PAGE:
Vitamin E is a group of 8 fat-soluble compounds known astocotrienols and tocopherols.
Tocopherols are the better-known of these compounds, and can be found in many supplement products. Tocotrienols, while part of the Vitamin E family, are often overlooked by supplement makers, and can be hard to find.
Tocotrienols are found in nature, but at very low levels. The highest concentration of tocotrienols in food can be found in palm oil and rice bran oil, with smaller amounts in grapefruit seed oil, oats, hazelnuts, maize, olive oil, buckthorn berry, rye, flaxseed oil, poppy seed oil, and sunflower oil1, but you’d need to ingest an entire cup full of palm oil daily to obtain the levels necessary to realize their health benefits. Since diet alone is probably not the answer, PERQUE® products such as PERQUE Lifeguard and PERQUE MitoGuard Plus have included all eight forms of vitamin E since 1987. Look for the term Vitamins E on these PERQUE products.
The healthy benefits of Vitamin E are commonly known with respect to skin, but tocotrienols have healthy effects on many critical functions in the body.
The National Institutes of Health have been funding tocotrienol research at Ohio State University for the last 20 years. In studying injuries due to stroke, Professor Chandan K Sen has shown that having a small number of tocotrienols in one’s neurons confers some protection against stroke injuries. Tocotrienols in the neurons help the brain defend itself from stroke damage and may also improve recovery from stroke.2
Epidemiological evidence has shown an association between vitamin E consumption and the prevention of age-related bone loss in elderly women and men. Animal studies show that ingestion of vitamin E, especially tocotrienols, may benefit bone health in terms of maintaining higher bone mineral density and improving bone microstructure and quality.3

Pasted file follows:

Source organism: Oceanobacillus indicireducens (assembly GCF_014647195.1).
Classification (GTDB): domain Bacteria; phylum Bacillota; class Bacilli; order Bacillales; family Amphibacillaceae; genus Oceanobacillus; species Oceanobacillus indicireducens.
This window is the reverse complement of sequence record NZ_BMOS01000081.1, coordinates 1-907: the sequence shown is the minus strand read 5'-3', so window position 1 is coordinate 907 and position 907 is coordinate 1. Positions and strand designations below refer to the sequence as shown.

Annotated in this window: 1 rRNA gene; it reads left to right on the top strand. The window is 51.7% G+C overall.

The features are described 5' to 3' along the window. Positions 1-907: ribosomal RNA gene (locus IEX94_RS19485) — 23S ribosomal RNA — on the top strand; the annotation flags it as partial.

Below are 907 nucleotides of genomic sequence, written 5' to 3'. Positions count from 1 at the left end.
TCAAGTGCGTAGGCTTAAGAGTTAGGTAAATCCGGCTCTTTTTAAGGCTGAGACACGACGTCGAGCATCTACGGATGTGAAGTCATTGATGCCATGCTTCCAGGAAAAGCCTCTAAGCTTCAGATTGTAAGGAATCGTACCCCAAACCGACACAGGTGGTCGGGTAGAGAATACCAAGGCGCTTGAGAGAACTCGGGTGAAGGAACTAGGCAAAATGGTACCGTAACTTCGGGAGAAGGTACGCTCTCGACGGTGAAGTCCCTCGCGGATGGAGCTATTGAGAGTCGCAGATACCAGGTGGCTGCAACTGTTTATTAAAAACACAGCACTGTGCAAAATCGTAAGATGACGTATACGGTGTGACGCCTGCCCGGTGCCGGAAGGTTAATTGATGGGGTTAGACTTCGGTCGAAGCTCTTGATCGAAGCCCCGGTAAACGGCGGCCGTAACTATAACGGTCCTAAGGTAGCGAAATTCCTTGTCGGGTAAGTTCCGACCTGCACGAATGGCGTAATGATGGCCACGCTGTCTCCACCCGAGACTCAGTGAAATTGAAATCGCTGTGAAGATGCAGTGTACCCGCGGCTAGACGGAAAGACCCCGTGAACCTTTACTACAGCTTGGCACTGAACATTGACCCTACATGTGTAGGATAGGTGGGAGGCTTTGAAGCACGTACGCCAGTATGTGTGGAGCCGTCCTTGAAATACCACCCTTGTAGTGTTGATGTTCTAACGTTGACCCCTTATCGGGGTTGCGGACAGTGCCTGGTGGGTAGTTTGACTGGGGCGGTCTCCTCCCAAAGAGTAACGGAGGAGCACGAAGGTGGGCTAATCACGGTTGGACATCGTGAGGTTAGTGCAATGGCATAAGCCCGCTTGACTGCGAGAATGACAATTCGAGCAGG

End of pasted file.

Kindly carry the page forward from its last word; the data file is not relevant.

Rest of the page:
Recently, animal studies supported results found in earlier cell line studies. Animals whose diet was supplemented with gamma- and delta-tocotrienols demonstrated the greatest support for healthy cholesterol levels among all supplements used, whereas alpha-tocopherol had no such effect. In this study, healthy HDL/LDL cholesterol ratios were dramatically supported. The safe dose of various tocotrienols for human consumption is estimated to be 200–1,000 mg/day.4
Getting Enough Tocotrienols
As mentioned above, high quality natural tocotrienol supplements can be difficult to find. Natural tocotrienols are expensive, have higher demand than supply, and, until recent reconfirmation of classic scientific studies from the 1950s–70s, were rarely used except in some pharmaceutical preparations. Fortunately, PERQUE®anticipates and leads by including the safer and more active forms of nutrients all the time and always, unconditionally.
- Ahsan H, Ahad A, et al. A review of characterization of tocotrienols from plant oils and foods. J Chem Biol. 2015 Apr;8(2):45-59. doi:10.1007/s12154-014-0127-8
- Bowden J. Get to know tocotrienols: your brain will thank you later! [Internet]. Los Angeles: BabyBoomster.com. 2018 [cited 2018 Oct 23]. Available from: www.babyboomster.com/tocotrienols-brain-health
- Shen CL, Klein A, et al. Tocotrienols for bone health: a translational approach. Ann N Y Acad Sci. 2017 Aug;1401(1):150-65. doi:10.1111/nyas.13449
- Tan B, Mueller A. How do tocotrienols support heart health?* [Internet]. Big Sandy (TX): A.C. Grace Company. 2017 [cited 2018 Oct 23]. Available from: http://acgrace.com/how-do-tocotrienols-support-heart-health